That's when Chestnut remembered that old code from the digital greeting card business. He pulled out that code, freshened it up, and began telling their smaller customers about it. By 2006, the checks from this side project of email marketing were trickling in $10,000 and $20,000 at a time. Chestnut and Kurzius decided to make email marketing their main business. They called it MailChimp.
Chestnut and Kurzius didn't go out looking for investors. This is something Chestnut says was more due to ignorance. They'd just barely survived the dot-com bust and having seen super successful companies fail (Pets.com anyone?). They didn't understand financing. Then Constant Contact had their IPO in 2007 and venture capitalists began knocking on MailChimp's door. By not taking VC money, Chestnut and Kurzius were able to keep focusing on small businesses. Investors wanted them to turn their business into enterprise software.
The critical decision that became the tipping point for MailChimp was in 2009 when Chestnut decided to give their email marketing product away for free. The freemium plan directly tied the company's bottom line into the success of its small business's campaign successes. It worked. When they started, MailChimp had a few hundred thousand customers. Within a year, it was a million. A year later, it was two million.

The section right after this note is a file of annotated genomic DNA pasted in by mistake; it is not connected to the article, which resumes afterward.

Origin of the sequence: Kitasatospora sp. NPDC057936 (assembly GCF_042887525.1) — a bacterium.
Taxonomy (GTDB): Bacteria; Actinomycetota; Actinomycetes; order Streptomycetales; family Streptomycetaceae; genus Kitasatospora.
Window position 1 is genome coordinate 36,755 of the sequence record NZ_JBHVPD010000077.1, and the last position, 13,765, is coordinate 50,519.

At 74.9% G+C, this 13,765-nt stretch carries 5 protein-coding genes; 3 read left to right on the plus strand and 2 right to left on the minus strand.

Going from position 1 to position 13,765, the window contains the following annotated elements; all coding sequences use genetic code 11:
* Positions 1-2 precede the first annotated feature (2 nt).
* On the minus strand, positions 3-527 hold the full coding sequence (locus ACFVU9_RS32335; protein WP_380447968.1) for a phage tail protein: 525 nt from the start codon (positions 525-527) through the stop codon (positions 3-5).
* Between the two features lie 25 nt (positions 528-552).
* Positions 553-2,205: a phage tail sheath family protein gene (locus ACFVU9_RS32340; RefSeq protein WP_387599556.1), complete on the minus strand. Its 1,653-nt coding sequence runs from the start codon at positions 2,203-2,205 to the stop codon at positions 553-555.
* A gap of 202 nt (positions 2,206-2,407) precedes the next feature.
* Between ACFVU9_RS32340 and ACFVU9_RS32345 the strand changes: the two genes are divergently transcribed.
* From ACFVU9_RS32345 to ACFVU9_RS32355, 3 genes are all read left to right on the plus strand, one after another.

MailChimp is still free if you are emailing 1,999 people or less. Once you hit the 2,000 recipient mark or want to send more than $12,000 emails a month, then MailChimp charges $10 a month.
Email marketing isn't the shiny new product on the block, but it is the steady one that works. In 2017, U.S. businesses spent $2.8 billion on email marketing. For one thing it is cheaper and has more return on investment than Google paid search results and Facebook ads.
Today, MailChimp is one of the most successful small businesses in the U.S. Except is isn't exactly small. MailChimp has 700 employees, 16 million customers, and 14,000 more who sign up for it every day. MailChimp is profitable, still completely owned by co-founders Chestnut and Kurzius, and is growing by $120 million each year. In 2017, MailChimp was on track to do $525 million in revenue and its co-founders are billionaires